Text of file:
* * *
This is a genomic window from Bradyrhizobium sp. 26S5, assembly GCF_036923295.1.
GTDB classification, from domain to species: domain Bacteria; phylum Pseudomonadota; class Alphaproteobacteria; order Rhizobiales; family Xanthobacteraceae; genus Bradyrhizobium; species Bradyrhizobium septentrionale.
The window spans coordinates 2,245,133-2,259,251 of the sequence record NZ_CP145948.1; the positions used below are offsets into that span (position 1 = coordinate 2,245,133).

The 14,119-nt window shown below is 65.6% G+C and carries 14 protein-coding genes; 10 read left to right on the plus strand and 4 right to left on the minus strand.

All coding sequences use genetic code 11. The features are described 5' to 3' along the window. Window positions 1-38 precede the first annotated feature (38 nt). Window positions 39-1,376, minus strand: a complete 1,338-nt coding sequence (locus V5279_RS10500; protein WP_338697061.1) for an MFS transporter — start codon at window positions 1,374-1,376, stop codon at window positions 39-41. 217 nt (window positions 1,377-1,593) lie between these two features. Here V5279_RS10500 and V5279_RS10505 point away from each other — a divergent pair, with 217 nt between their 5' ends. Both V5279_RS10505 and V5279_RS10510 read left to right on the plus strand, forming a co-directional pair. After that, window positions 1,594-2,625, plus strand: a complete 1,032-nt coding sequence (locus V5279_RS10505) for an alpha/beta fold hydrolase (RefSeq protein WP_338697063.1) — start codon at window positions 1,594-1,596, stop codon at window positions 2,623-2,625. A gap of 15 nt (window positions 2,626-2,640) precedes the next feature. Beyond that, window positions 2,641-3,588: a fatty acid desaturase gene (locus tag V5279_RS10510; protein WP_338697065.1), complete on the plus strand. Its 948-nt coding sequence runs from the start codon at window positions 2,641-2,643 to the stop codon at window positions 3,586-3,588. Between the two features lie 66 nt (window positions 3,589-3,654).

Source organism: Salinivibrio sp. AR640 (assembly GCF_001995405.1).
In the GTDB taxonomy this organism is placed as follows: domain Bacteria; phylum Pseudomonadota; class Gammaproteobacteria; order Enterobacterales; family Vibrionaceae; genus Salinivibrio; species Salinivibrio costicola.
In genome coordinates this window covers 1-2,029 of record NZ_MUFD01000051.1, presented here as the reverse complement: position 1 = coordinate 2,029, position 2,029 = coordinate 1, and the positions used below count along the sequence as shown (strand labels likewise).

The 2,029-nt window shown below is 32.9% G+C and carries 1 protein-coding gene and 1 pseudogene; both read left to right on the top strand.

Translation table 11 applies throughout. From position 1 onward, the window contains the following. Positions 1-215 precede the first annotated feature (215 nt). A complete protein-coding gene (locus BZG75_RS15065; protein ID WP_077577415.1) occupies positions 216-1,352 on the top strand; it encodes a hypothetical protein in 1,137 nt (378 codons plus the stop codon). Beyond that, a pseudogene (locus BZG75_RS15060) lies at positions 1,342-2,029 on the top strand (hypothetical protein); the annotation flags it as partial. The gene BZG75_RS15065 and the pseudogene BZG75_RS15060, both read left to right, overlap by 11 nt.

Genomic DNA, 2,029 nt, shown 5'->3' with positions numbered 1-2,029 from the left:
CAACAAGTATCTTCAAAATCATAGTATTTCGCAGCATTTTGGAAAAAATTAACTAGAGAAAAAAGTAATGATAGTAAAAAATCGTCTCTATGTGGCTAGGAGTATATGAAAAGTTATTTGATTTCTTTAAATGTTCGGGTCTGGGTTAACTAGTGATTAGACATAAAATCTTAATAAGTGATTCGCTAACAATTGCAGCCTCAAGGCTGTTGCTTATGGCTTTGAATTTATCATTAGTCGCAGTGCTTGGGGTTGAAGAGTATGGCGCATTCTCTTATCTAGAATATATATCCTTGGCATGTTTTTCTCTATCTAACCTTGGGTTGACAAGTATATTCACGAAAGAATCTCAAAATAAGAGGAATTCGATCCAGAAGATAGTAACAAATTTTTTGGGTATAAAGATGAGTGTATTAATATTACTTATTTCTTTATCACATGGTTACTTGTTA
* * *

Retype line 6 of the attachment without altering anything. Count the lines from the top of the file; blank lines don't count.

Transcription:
Source organism: Salinivibrio sp. AR640 (assembly GCF_001995405.1).